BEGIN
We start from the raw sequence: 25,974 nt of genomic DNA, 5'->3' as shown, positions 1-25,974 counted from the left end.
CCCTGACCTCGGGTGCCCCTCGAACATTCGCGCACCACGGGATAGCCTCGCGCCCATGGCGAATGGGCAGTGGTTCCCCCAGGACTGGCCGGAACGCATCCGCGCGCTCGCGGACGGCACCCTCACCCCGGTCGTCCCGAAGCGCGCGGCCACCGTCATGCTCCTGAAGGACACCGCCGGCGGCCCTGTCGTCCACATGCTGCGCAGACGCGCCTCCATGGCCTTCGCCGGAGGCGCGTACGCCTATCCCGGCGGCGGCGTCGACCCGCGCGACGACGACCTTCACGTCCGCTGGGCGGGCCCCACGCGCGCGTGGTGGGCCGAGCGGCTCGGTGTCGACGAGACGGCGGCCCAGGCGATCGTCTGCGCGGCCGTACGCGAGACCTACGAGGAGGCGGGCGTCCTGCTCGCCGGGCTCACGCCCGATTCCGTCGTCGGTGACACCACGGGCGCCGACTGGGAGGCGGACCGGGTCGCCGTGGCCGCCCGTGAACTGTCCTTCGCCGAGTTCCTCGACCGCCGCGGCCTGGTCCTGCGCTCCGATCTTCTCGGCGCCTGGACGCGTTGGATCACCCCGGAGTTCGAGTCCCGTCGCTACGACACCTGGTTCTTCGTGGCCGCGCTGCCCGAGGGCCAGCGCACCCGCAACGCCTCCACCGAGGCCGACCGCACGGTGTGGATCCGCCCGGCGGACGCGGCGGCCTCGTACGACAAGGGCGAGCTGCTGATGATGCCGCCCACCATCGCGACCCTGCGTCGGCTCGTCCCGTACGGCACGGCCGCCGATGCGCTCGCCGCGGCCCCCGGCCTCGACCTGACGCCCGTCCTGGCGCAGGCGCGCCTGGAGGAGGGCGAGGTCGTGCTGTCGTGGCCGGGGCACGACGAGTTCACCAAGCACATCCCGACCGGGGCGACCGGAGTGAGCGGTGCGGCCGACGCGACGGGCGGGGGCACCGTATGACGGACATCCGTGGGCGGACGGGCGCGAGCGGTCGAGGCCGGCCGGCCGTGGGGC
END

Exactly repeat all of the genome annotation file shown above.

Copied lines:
We start from the raw sequence: 25,974 nt of genomic DNA, 5'->3' as shown, positions 1-25,974 counted from the left end.
CCCTGACCTCGGGTGCCCCTCGAACATTCGCGCACCACGGGATAGCCTCGCGCCCATGGCGAATGGGCAGTGGTTCCCCCAGGACTGGCCGGAACGCATCCGCGCGCTCGCGGACGGCACCCTCACCCCGGTCGTCCCGAAGCGCGCGGCCACCGTCATGCTCCTGAAGGACACCGCCGGCGGCCCTGTCGTCCACATGCTGCGCAGACGCGCCTCCATGGCCTTCGCCGGAGGCGCGTACGCCTATCCCGGCGGCGGCGTCGACCCGCGCGACGACGACCTTCACGTCCGCTGGGCGGGCCCCACGCGCGCGTGGTGGGCCGAGCGGCTCGGTGTCGACGAGACGGCGGCCCAGGCGATCGTCTGCGCGGCCGTACGCGAGACCTACGAGGAGGCGGGCGTCCTGCTCGCCGGGCTCACGCCCGATTCCGTCGTCGGTGACACCACGGGCGCCGACTGGGAGGCGGACCGGGTCGCCGTGGCCGCCCGTGAACTGTCCTTCGCCGAGTTCCTCGACCGCCGCGGCCTGGTCCTGCGCTCCGATCTTCTCGGCGCCTGGACGCGTTGGATCACCCCGGAGTTCGAGTCCCGTCGCTACGACACCTGGTTCTTCGTGGCCGCGCTGCCCGAGGGCCAGCGCACCCGCAACGCCTCCACCGAGGCCGACCGCACGGTGTGGATCCGCCCGGCGGACGCGGCGGCCTCGTACGACAAGGGCGAGCTGCTGATGATGCCGCCCACCATCGCGACCCTGCGTCGGCTCGTCCCGTACGGCACGGCCGCCGATGCGCTCGCCGCGGCCCCCGGCCTCGACCTGACGCCCGTCCTGGCGCAGGCGCGCCTGGAGGAGGGCGAGGTCGTGCTGTCGTGGCCGGGGCACGACGAGTTCACCAAGCACATCCCGACCGGGGCGACCGGAGTGAGCGGTGCGGCCGACGCGACGGGCGGGGGCACCGTATGACGGACATCCGTGGGCGGACGGGCGCGAGCGGTCGAGGCCGGCCGGCCGTGGGGC